The delay in disbursing funds by the government under the Kalaignar Insurance Scheme is delaying the improvement of their departments, which is essential to provide better patient services, say senior hospital authorities.

Through a Government Order, it was stipulated that the departments performing surgeries under the scheme should receive 40 per cent from the Rs.1 lakh granted for each surgery.

According to the G.O., 20 per cent of the money given to the hospital should be used to improve facilities for patients. But six months since the scheme's implementation, most hospitals have yet to receive the money.

In contrast, private hospitals have received the entire amount for each surgery they performed, doctors say.

Adding to the problems is the increased burden of providing expensive diagnoses at government hospitals at a subsidy to patients who later have the surgeries done at private hospitals. Authorities say private hospitals send patients to them for tests such as MRI and angiograms.

At a recent meeting with Health Department officials, doctors took up the issue of the high cost of disposable consumables, which are not part of the surgery cost.

The insurance scheme does not cover items such as pacemakers and prostheses which the government provides free of cost to the patients.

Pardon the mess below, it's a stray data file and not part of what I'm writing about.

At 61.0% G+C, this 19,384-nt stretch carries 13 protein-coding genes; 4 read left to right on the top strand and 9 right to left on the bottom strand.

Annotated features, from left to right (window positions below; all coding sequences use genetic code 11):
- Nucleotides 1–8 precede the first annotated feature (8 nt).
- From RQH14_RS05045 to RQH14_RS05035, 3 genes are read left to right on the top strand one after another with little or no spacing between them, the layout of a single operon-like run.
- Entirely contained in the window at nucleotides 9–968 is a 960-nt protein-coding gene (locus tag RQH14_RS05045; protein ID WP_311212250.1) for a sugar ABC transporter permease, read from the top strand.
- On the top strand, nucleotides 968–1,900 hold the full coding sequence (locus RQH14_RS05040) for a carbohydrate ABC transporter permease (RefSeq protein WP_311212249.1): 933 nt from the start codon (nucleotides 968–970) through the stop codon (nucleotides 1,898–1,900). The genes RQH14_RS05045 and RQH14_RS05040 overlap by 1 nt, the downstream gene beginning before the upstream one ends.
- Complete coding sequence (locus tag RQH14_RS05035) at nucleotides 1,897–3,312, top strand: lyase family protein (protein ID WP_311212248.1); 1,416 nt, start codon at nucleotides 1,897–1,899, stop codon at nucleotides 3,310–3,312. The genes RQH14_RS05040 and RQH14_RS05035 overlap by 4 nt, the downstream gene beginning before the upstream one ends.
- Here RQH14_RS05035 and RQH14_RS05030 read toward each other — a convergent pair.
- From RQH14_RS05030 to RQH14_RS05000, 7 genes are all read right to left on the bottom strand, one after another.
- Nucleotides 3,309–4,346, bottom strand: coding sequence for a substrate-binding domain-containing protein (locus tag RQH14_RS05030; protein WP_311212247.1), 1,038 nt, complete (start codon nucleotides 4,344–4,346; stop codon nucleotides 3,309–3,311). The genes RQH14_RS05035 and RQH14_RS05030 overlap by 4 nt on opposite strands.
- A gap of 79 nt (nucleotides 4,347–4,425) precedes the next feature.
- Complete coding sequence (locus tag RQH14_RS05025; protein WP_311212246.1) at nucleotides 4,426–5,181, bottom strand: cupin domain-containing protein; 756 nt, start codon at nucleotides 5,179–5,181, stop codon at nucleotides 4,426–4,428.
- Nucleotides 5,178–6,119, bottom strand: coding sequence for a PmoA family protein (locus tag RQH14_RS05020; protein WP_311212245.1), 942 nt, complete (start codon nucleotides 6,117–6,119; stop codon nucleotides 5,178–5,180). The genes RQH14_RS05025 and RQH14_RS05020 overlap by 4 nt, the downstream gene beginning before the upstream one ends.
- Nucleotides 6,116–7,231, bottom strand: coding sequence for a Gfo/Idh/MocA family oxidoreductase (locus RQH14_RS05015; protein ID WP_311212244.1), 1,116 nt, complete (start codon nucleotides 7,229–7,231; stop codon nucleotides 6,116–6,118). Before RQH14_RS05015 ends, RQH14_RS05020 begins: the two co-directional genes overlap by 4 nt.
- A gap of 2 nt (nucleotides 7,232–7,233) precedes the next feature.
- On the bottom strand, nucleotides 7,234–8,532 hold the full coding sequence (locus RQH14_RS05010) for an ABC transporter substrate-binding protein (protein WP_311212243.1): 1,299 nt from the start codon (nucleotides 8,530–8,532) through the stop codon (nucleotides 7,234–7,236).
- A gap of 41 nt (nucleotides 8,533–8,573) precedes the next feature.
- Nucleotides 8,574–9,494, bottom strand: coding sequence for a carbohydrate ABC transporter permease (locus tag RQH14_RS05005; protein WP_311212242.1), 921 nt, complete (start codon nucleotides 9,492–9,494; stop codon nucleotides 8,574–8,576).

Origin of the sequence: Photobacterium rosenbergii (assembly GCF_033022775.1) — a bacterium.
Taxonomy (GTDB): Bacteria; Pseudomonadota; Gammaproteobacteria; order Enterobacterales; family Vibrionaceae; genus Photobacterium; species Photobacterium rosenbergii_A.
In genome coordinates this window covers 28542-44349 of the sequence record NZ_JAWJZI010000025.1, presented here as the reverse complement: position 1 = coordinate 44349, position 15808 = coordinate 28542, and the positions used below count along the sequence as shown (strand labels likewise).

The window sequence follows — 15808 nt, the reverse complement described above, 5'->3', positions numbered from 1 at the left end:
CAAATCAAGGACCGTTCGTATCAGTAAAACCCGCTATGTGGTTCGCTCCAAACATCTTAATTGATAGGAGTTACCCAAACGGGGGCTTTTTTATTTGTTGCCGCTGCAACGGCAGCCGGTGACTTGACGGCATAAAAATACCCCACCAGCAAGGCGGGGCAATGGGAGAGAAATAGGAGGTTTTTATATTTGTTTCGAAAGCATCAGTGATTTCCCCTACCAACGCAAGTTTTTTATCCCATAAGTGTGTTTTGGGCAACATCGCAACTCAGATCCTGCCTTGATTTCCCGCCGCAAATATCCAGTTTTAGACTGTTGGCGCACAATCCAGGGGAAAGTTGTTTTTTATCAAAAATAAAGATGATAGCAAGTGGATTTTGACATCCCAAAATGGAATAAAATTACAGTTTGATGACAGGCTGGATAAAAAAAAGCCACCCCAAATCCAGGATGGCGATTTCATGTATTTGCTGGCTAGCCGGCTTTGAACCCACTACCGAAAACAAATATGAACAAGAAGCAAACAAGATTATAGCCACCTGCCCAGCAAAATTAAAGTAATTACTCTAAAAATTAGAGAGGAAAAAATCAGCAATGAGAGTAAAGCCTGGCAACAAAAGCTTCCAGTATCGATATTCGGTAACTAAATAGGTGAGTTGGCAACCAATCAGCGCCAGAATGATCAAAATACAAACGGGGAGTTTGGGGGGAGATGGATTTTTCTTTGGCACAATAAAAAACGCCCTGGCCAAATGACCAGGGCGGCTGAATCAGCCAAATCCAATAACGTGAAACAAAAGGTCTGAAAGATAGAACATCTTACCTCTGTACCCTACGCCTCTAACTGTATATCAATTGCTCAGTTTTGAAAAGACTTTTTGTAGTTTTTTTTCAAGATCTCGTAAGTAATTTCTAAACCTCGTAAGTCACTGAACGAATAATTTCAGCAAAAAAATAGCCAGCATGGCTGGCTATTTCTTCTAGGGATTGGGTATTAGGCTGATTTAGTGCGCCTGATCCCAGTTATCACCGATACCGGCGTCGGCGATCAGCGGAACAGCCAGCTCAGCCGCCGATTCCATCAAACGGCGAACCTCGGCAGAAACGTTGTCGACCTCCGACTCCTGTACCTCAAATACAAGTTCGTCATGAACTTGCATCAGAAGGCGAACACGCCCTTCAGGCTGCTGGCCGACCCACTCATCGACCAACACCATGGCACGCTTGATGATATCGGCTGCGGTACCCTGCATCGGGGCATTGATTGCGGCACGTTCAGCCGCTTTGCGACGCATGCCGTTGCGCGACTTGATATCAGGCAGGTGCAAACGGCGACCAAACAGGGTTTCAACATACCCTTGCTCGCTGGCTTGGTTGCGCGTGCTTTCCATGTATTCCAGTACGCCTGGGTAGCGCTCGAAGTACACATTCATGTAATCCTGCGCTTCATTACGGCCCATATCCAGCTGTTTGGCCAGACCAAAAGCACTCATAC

On an average, each surgery could cost the hospital Rs.25,000 said Government Hospital Dean J. Mohanasundaram. “This does not include the cost of prostheses such as heart valves or those used for hip or knee replacements,” he said. The GH has performed over 300 surgeries since the insurance scheme was launched.

The Urology Department, followed by the Cardiology Department, have performed the largest number of surgeries. Sometime ago, a child from Arakkonam received pacemaker at a cost of Rs.52,000.

The Cardiology Department of Government Children's Hospital in Egmore performs one major heart surgery every day. “In six months we have done surgeries worth Rs. 24 lakh under the insurance scheme,” a paediatric surgeon here said.

The department has so far received less than Rs.3 lakh. The funds that were received have been used to create the much-needed pre-operative ward for patients, doctors here said.


R. SujathaJune 28, 2012

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